Carrying out the philosophy of this blog (that is trying any which way of making art) I freely admit that photography is the one studio-practice, discipline, endeavour or ‘thing’ I’ve been most dreading.
My fear is caused by the little box called a camera. It’s technology, which to outsiders might seem extreme (‘can she really be that inept?’) but please remember that for me, a door is a complex piece of machinery operated by invisible wizards. As for cameras… In order for my camera to obey me, I might sacrifice a goat to appease its spirit, or something. That camera can sense my fear. I approach it respectfully.
First, I need some subjects, but people ruin pictures by being difficult or ugly, and I include myself in that: in real life, I am a foxy babe, but whenever someone takes my photo, an obese angry nonagerian babushka jaunts in from a bygone age to stand in front of me while scowling at the lens. I have long admired those photographers who can, in one instant, capture not just a person as others see them, but something more, something deeper – a sense of what’s in their soul. I dream of doing that.
But on my bog-standard camera, people will seem like dots and landscapes will never seem sweeping and majestic, but distant, hazy and vague. Animals? Oh perr-lease. Staged tableaux? At some point maybe. Random stuff it is then.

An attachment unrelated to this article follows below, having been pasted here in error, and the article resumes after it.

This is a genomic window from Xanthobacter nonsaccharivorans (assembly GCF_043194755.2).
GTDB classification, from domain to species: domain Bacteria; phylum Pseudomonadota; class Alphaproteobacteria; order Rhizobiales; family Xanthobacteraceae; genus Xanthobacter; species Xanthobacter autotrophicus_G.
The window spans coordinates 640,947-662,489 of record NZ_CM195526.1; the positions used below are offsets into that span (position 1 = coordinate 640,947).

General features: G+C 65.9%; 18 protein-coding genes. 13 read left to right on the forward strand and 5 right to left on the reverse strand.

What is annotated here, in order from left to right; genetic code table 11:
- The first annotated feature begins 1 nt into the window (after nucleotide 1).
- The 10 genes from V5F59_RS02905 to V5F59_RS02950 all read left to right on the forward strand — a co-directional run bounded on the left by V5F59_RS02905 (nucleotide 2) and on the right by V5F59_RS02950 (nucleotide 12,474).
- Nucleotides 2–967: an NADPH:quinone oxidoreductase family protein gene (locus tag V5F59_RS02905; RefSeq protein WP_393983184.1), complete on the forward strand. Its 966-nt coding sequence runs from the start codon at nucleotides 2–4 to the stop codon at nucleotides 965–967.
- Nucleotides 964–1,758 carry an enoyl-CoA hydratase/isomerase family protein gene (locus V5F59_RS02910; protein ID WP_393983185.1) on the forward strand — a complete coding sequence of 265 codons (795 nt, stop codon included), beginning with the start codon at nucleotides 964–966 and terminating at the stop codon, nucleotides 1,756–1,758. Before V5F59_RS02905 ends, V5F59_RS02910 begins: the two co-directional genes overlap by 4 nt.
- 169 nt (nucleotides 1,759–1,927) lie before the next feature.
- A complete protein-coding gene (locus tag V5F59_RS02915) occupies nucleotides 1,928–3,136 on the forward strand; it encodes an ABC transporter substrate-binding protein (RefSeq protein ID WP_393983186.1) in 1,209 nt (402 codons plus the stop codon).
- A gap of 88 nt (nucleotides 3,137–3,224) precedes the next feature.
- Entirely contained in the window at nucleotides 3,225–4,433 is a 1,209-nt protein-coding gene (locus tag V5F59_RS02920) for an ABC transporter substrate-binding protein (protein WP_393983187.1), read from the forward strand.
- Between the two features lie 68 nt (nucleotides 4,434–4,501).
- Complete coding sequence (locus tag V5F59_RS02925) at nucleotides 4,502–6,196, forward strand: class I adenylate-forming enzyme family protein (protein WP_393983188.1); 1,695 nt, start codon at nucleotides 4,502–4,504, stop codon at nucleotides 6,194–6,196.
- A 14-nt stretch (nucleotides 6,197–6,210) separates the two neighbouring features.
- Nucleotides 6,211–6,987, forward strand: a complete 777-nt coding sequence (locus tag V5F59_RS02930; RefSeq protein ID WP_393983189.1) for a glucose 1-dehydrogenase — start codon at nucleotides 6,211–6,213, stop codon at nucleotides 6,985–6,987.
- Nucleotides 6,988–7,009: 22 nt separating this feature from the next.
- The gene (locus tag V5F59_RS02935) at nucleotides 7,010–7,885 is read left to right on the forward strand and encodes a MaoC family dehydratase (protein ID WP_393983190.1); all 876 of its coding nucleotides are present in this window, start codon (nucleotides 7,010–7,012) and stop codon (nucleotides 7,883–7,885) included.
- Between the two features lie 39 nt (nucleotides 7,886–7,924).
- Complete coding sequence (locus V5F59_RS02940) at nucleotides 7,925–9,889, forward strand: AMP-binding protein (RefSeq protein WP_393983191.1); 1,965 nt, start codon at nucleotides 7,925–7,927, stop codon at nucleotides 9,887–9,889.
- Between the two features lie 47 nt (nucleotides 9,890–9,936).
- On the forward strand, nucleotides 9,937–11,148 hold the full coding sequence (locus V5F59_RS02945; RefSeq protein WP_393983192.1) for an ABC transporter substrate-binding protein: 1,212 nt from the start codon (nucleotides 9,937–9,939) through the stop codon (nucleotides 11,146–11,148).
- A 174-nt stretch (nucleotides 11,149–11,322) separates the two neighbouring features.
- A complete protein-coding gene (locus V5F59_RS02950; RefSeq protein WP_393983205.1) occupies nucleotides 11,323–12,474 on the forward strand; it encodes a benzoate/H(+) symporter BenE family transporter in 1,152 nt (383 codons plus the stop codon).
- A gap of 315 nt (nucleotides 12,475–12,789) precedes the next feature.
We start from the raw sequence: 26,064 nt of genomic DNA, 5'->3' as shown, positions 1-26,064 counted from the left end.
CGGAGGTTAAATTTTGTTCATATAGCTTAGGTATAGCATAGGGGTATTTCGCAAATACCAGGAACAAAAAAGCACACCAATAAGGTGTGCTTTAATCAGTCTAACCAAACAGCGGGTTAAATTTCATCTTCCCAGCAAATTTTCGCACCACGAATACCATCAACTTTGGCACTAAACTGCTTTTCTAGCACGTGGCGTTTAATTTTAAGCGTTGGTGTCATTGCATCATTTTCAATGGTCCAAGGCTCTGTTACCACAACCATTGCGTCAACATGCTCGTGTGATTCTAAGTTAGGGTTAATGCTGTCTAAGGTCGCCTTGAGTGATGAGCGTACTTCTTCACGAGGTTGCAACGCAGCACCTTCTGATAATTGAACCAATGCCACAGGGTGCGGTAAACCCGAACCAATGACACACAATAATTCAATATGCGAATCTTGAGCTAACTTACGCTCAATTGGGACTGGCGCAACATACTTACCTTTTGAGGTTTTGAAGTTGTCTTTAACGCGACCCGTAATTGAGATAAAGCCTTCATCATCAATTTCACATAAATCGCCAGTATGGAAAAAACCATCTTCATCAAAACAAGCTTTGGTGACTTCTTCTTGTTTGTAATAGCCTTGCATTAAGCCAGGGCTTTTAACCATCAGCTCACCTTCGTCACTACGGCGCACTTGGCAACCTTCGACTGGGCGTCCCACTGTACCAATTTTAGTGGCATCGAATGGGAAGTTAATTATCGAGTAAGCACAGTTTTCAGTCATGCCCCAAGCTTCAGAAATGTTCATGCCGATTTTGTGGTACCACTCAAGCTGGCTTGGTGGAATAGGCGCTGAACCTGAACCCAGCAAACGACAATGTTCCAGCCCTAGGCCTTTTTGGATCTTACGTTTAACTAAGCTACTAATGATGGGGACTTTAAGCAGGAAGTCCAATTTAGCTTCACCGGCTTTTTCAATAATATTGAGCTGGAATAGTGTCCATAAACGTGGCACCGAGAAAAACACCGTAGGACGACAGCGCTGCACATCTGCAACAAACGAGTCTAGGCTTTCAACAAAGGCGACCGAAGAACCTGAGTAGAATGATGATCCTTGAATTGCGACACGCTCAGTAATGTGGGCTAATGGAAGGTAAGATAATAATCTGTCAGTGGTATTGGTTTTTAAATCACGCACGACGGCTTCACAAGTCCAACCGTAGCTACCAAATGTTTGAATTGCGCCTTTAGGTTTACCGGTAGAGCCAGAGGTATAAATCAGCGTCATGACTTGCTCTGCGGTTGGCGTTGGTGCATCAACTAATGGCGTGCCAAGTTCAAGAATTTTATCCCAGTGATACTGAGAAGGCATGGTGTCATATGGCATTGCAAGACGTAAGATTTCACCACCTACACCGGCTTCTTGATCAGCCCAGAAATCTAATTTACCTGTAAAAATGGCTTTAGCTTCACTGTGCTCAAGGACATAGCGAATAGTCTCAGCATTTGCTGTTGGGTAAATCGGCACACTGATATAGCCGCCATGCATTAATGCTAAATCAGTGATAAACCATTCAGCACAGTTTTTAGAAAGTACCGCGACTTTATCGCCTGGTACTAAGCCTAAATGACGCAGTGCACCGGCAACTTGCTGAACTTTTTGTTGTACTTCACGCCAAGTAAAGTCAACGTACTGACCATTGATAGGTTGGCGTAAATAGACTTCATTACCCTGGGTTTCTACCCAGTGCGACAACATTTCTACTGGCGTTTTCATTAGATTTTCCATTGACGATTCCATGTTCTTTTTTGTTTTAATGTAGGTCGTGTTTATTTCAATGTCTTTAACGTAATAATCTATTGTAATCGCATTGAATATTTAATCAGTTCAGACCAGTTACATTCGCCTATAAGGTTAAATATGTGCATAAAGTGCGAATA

I wander round the city, snapping whatever takes my fancy, following my friend’s wise advice to have fun, and oh – it’s like a Visconti film: camera in hand, artistic face, distracted air. I try buildings (small ones – skyscrapers are notoriously hard). My already immense respect for proper photographers increases with every picture taken.
I seek advice: my friend Ian Tilton who says: “The 'old school' advice in amateur photo magazines was to shoot with the sun always behind you. Well this just ain't right,’
Grammar Ian, grammar…
‘Backlight can often be best. You will have to increase your exposure if the light source is in your picture (or if it's just out of shot even), but your photographs will have beautiful atmosphere and depth. And the captured flare effects from extraneous light bouncing around your lens can be ethereal, psychedelic and heavenly.”
But this is me, wrangling with electrical equipment.
“Go against this "Old School Rule" and capture the spirit of God's lovely light. Let me hear y'say hallelluja, my Sister and Brother photographers ! Play, play, play. Xxx”
And Ian should know. He’s taken some of the best portraits in the past twenty-five years.
I follow both his advice and his spirited encouragement, and visit a beach. It’s slightly overcast albeit with bursts of the sun. There is a beautiful and tempestuous sea, and I take some wild-card snaps of still-life (ie rotting seaweed) but it just doesn’t work. I take pictures of my friend who is painting – which turn out, alright, I suppose. Then we get bored with sitting still, and go for a paddle. The result is infused with backlight. I like the sense of movement, and the composition.
Ian, your career is safe.